April 15, 2004
Paging Dr. Frist
BUZZFLASH GUEST CONTRIBUTION
Trent Lott was forced down from his position as Senate Majority leader for his ill-considered public longing for a Strom Thurmond America and was replaced by Senator Bill Frist. Itís a well reported fact that Frist, who bankrolled his first campaign with his familyís own considerable wealth, had never even voted in a presidential election until 1989, a few short years before launching his run for the Senate.
While Lott was caught in an ugly shedding-of-light upon topics the GOP would rather keep behind closed doors, Frist himself has committed a much more egregious act and should be held accountable. On March 24, Sen. Frist stood before the chambers and insinuated that Richard Clarke could, and perhaps should, be brought up on perjury charges for giving two different and conflicting testimonies, both under oath.
As is common practice with the Bush administrationís political slander machine, over the weekend that followed, the smear was quickly and quietly retracted. Retractions always come during the weekend news cycle, when significantly fewer Americans are watching or reading. A Frist spokesman admitted that the Senator had no actual evidence, or even knowledge, of any discrepancies between Clarkeís two testimonies. It was all a matter of if, you see. If Clarke perjured himself, he should be charged. Thatís what Frist had meant.
This is outrageous behavior for a United States Senator, even more so for someone in Fristís position of leadership, notwithstanding the fact that he was obviously acting on orders from above, as were Bushís other lieutenants during the same period. In fact, given his lack of qualifications to hold his current position as Majority Leader, an argument can be made that it is this quality, to follow orders, which got him the job in the first place.
Frist clearly had not even the slightest interest or participation in the democratic system before running for office, not enough to cast so much as a single vote before his 36th birthday. The fact that a man such as this could have the gall to level baseless accusations at a 25-year career civil servant who has served loyally and dutifully under four separate presidential administrations simply goes beyond the pale. Clarke has given his entire adult life to serving the American democracy while, in contrast, Frist ignored it altogether until it suited his own personal goals.
As has been proven by a front page story in the Washington Post, and personally verified by many Senators from both sides of the aisle, there simply were no contradictions between Clarkeís respective testimonies before the Senate and the 9/11 Commission. In fact, as the Post reported, the declassified report from the Senate hearings in question actually bolsters the arguments Clarke is making now.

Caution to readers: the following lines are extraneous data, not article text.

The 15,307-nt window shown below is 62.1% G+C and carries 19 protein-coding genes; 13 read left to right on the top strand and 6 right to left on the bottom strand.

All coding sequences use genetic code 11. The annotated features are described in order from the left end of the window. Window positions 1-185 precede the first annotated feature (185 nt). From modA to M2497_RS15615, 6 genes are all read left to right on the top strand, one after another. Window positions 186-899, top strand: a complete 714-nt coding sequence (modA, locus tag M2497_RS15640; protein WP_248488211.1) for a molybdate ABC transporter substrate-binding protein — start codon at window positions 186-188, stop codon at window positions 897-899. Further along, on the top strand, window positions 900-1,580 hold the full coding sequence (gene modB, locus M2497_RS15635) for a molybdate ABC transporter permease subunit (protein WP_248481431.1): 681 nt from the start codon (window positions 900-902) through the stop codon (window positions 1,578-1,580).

Sen. Richard Lugar, a Republican from Indiana who served on the joint congressional committee before which Clarke had testified, also confirmed there were no "glaring contradictions" between the two testimonies. When asked about Fristís accusations on the floor, Lugar could only offer, "I really wouldnít go there." Indeed, even Fristís own office has admitted that the "contradictions" heíd heard of, secondhand mind you, were matters of "tone" and not content.
Most recently, Sen. Pat Roberts, another Republican, and Chairman of the Senate Intelligence Committee that conducted the hearings in question, has flatly disputed Fristís claims. When asked plainly if Clarke had contradicted himself, Roberts replied as plainly that he did not, completely refuting the good doctor, before chastising the SIC "staffers" who were allegedly Fristís source. Sen. Dick Durbin, another member of the intelligence panel, in describing Fristís over-the-top performance on the floor, put it this way: "Itís like he was handed a script from the White House."
As Iím sure Frist knew, however, statements made on the floor of the Senate are protected from the laws governing slanderous speech such as this. He was lucky, or at least well advised, in this respect. Having his public slandering been so publicly proven wrong, though, it seems the good Senator owes at least as public an apology. Given the uproar over Trent Lottís equally vile, but far less personally damaging comments, shouldnít Frist should be held to at least the same level of accountability?
It is, of course, an internal Republican matter, for the party to decide. Besides, in an administration, and political party, where abject loyalty is valued far above any other quality, even if the right thing was done and Frist forced to resign as majority leader, his replacement would undoubtedly be but more of the same.
A BUZZFLASH GUEST CONTRIBUTION
Mitch Cohen is a freelance writer and media analyst. You can reach him by email at firstname.lastname@example.org. More of his work can be found on his weblog at http://mitchcohen.crimsonzine.com.
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